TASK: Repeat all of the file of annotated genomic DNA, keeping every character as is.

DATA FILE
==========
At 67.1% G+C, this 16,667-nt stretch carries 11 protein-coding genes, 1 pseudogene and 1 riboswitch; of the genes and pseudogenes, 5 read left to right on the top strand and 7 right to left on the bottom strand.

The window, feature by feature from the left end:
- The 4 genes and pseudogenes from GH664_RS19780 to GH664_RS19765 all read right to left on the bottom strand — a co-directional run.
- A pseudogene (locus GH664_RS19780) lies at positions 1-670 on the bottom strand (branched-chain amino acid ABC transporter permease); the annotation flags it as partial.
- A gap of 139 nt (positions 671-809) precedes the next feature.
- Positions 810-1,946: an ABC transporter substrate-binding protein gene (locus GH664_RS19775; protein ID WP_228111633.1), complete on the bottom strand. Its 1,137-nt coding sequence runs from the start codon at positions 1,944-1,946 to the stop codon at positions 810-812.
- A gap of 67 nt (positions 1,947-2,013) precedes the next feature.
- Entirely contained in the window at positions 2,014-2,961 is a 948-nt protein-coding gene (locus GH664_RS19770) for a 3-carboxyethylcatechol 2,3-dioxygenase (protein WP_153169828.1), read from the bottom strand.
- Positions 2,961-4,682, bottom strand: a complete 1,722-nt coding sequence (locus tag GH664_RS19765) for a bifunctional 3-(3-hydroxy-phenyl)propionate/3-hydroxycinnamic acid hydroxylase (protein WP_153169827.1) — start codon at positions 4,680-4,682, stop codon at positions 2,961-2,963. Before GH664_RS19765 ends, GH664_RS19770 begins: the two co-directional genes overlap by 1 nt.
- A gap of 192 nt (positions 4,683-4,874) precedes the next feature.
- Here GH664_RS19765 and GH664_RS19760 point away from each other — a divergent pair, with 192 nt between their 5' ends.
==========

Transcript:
At 67.1% G+C, this 16,667-nt stretch carries 11 protein-coding genes, 1 pseudogene and 1 riboswitch; of the genes and pseudogenes, 5 read left to right on the top strand and 7 right to left on the bottom strand.

The window, feature by feature from the left end:
- The 4 genes and pseudogenes from GH664_RS19780 to GH664_RS19765 all read right to left on the bottom strand — a co-directional run.
- A pseudogene (locus GH664_RS19780) lies at positions 1-670 on the bottom strand (branched-chain amino acid ABC transporter permease); the annotation flags it as partial.
- A gap of 139 nt (positions 671-809) precedes the next feature.
- Positions 810-1,946: an ABC transporter substrate-binding protein gene (locus GH664_RS19775; protein ID WP_228111633.1), complete on the bottom strand. Its 1,137-nt coding sequence runs from the start codon at positions 1,944-1,946 to the stop codon at positions 810-812.
- A gap of 67 nt (positions 1,947-2,013) precedes the next feature.
- Entirely contained in the window at positions 2,014-2,961 is a 948-nt protein-coding gene (locus GH664_RS19770) for a 3-carboxyethylcatechol 2,3-dioxygenase (protein WP_153169828.1), read from the bottom strand.
- Positions 2,961-4,682, bottom strand: a complete 1,722-nt coding sequence (locus tag GH664_RS19765) for a bifunctional 3-(3-hydroxy-phenyl)propionate/3-hydroxycinnamic acid hydroxylase (protein WP_153169827.1) — start codon at positions 4,680-4,682, stop codon at positions 2,961-2,963. Before GH664_RS19765 ends, GH664_RS19770 begins: the two co-directional genes overlap by 1 nt.
- A gap of 192 nt (positions 4,683-4,874) precedes the next feature.
- Here GH664_RS19765 and GH664_RS19760 point away from each other — a divergent pair, with 192 nt between their 5' ends.